Increased spending per episode, even after adjustment for payment rate changes, suggests that services provided during an episode have increased in intensity or shifted toward higher-cost treatments. In order to understand how Medicare episode-related spending changed without introducing assumptions about factors underlying that change, our analysis did not adjust for inpatient acuity. We observed a smaller decline in the volume of hospitalizations with post–acute care use but similar decreases in the volume of hospitalizations with and without ICU use. This finding is consistent with previous evidence suggesting inpatient acuity has increased, with some caveats. The case-mix index for inpatients increased in Medicare claims,11 but some of this increase may reflect expanded opportunities for hospitals to document comorbidities.12 Geographic areas with larger decreases in inpatient admissions between 2010 and 2013 experienced greater risk-adjusted mortality among inpatients, consistent with a higher level of acuity among inpatients.13 The volume of ICU admissions declined, but ICU patients were more likely to have organ failure and to use complex services, such as mechanical ventilation, than patients admitted in earlier years.14
When interpreting these trends, several points are notable. The underlying health of the Medicare population may contribute to declining inpatient use but is difficult to quantify. The observed decline in cardiac-related hospitalizations is consistent with evidence that the impact of ischemic heart disease, the leading source of disease or injury in the US population, has dramatically declined over recent decades15 and that the Medicare program has experienced large declines in overall spending and use related to cardiac conditions.16-18
Other potential factors include a shift toward hospitals treating Medicare beneficiaries as outpatients during an observation stay instead of admitting them as inpatients. Observation stays have increased as traditional Medicare implemented measures to penalize readmissions and limit payments for short inpatient stays.19-21 Even so, the increase in observation stays would have to be at least three times as large as described in other work to fully substitute for the decrease in inpatient stays: between the years 2007 and 2018, the number of observation stays per 1000 beneficiaries increased by only 26 stays, whereas the number of hospitalizations per 1000 beneficiaries decreased by 83 hospitalizations.20
Outpatient services may also broaden treatment availability in alternative settings or enable beneficiaries to avoid inpatient treatment with appropriate preventative care.22-27 These considerations are even more relevant as the COVID-19 pandemic spurred reduced admissions and shifted acute services outside of hospitals.28,29 Some services, such as elective surgeries, have probably shifted from an inpatient to an outpatient setting, which would be consistent with our finding that there are larger relative declines in planned hospitalizations. Although this analysis does not capture spending for outpatient services that are not linked to an inpatient admission, prior work demonstrates that annual growth in total Medicare spending per beneficiary (episode related or not) has recently declined for the inpatient sector but increased for outpatient and physician sectors.30 By offering other outpatient services, hospitals may be able to recoup some declining inpatient revenues. However, outpatient services are reimbursed at a lower rate than inpatient services, suggesting these trends may create financial pressure for hospitals.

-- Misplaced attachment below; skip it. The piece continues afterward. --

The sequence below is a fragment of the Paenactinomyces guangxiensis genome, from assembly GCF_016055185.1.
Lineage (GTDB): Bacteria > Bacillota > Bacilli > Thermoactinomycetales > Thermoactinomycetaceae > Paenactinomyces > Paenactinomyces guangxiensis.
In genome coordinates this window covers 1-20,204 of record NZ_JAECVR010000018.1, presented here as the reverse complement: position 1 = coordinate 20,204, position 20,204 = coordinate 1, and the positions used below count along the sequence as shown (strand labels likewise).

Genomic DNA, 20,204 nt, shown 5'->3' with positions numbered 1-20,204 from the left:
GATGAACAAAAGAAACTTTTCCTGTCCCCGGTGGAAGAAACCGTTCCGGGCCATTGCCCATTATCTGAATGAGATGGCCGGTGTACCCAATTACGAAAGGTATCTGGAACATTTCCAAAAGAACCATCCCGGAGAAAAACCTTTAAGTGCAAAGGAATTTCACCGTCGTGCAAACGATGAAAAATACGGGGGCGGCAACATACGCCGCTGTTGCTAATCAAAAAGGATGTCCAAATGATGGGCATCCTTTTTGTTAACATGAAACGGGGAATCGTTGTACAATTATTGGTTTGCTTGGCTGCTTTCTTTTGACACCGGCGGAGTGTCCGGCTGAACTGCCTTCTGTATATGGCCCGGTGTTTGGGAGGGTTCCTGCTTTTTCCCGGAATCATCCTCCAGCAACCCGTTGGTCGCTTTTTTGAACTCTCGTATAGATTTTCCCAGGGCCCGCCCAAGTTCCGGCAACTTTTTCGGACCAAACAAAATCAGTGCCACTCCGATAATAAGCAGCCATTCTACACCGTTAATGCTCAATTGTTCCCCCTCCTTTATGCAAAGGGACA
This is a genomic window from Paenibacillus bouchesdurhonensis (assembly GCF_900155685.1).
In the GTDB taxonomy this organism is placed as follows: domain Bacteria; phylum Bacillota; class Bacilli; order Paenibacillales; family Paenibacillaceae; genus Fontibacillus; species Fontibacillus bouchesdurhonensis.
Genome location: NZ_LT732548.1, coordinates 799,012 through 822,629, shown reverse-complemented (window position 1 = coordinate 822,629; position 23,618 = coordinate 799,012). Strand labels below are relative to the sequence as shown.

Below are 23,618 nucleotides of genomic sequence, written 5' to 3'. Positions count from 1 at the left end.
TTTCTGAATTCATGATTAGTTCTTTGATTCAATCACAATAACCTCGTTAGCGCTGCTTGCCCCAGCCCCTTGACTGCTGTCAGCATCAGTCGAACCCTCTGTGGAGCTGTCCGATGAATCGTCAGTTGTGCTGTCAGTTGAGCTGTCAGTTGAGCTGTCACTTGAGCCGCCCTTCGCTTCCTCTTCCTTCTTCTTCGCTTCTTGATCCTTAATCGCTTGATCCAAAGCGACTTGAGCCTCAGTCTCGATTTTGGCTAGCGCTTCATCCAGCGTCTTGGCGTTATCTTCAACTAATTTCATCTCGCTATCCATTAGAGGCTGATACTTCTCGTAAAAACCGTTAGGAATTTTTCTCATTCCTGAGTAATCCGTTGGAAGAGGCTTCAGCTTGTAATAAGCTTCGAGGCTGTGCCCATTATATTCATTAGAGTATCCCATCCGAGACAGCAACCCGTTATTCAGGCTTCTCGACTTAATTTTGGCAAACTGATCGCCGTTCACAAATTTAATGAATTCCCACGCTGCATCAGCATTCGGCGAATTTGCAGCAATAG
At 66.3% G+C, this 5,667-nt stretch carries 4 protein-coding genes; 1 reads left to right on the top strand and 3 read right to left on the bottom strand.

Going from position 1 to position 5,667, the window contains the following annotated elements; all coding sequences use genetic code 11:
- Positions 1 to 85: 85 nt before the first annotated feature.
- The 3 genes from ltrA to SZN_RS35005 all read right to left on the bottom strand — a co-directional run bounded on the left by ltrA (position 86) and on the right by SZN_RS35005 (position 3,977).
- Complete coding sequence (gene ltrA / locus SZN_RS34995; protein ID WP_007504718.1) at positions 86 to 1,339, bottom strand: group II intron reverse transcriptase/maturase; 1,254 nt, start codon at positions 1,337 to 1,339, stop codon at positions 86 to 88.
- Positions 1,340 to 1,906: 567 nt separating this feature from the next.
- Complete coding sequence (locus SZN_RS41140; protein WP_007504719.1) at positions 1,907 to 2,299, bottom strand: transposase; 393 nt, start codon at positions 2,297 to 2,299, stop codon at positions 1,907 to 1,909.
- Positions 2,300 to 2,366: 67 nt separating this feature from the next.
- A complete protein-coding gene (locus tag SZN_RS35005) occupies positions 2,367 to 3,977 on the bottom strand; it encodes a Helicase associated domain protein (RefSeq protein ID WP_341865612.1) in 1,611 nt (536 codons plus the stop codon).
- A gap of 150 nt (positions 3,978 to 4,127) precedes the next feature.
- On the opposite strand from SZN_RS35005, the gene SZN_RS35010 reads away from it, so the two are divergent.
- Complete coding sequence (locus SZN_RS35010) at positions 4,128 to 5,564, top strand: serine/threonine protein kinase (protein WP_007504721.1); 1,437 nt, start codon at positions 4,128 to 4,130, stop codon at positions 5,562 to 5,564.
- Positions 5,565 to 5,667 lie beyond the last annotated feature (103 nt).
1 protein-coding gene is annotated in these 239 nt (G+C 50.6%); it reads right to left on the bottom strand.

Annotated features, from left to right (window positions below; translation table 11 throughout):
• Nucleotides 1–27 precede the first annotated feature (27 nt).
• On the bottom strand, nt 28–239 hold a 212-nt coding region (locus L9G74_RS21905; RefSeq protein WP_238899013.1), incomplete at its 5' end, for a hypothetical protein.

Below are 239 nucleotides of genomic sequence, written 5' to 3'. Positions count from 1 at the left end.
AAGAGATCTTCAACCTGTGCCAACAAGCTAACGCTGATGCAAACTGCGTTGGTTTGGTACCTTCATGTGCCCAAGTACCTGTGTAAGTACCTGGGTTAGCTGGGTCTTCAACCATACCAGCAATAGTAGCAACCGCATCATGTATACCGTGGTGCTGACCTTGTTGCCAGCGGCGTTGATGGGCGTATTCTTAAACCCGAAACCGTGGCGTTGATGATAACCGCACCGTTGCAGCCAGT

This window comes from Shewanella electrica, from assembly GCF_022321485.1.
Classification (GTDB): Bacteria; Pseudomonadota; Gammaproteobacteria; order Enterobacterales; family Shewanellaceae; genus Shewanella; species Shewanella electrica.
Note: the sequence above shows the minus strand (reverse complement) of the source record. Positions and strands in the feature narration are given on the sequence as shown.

There are several limitations to our analysis. First, our analysis is not designed to uncover the reason for the shift away from inpatient services nor to analyze how it has affected beneficiaries’ overall quality of care. Second, in accounting for payment rate changes, we do not consider that facilities may have changed their behavior in response to payment rate changes. If the profitability of treating Medicare patients declined, then facilities may no longer have as much financial incentive to offer services that attract Medicare beneficiaries as inpatients. Third, our analysis excludes the Medicare Advantage population, which more than doubled over this time period and experienced smaller declines in inpatient use over our study years.31,32 Fourth, our analysis does not include spending on services provided outside of inpatient episodes, so we do not estimate how much declines in episode-related spending contributed to overall Medicare spending. Finally, as with the trends noted for sepsis and pneumonia,9 some of the changes in diagnosis categories might reflect changes in coding practices to ensure that conditions with higher DRG payment rates are listed as the primary diagnosis, even if the actual services rendered or conditions treated did not change.
Over an 8-year period, Medicare spending per beneficiary on inpatient episodes, including all services immediately preceding and following hospitalizations, declined by 8.9% after taking into account payment rate increases. This broad shift away from inpatient services among all Medicare beneficiaries suggests policymakers should aim for payment policies that balance financial sustainability for hospitals and associated facilities with more efficient use of inpatient and related services.
The authors thank Sunita Thapa, Lucas Stewart, Christine Lai, and Liliana Podczerwinski for contributions in data analysis and manuscript preparation.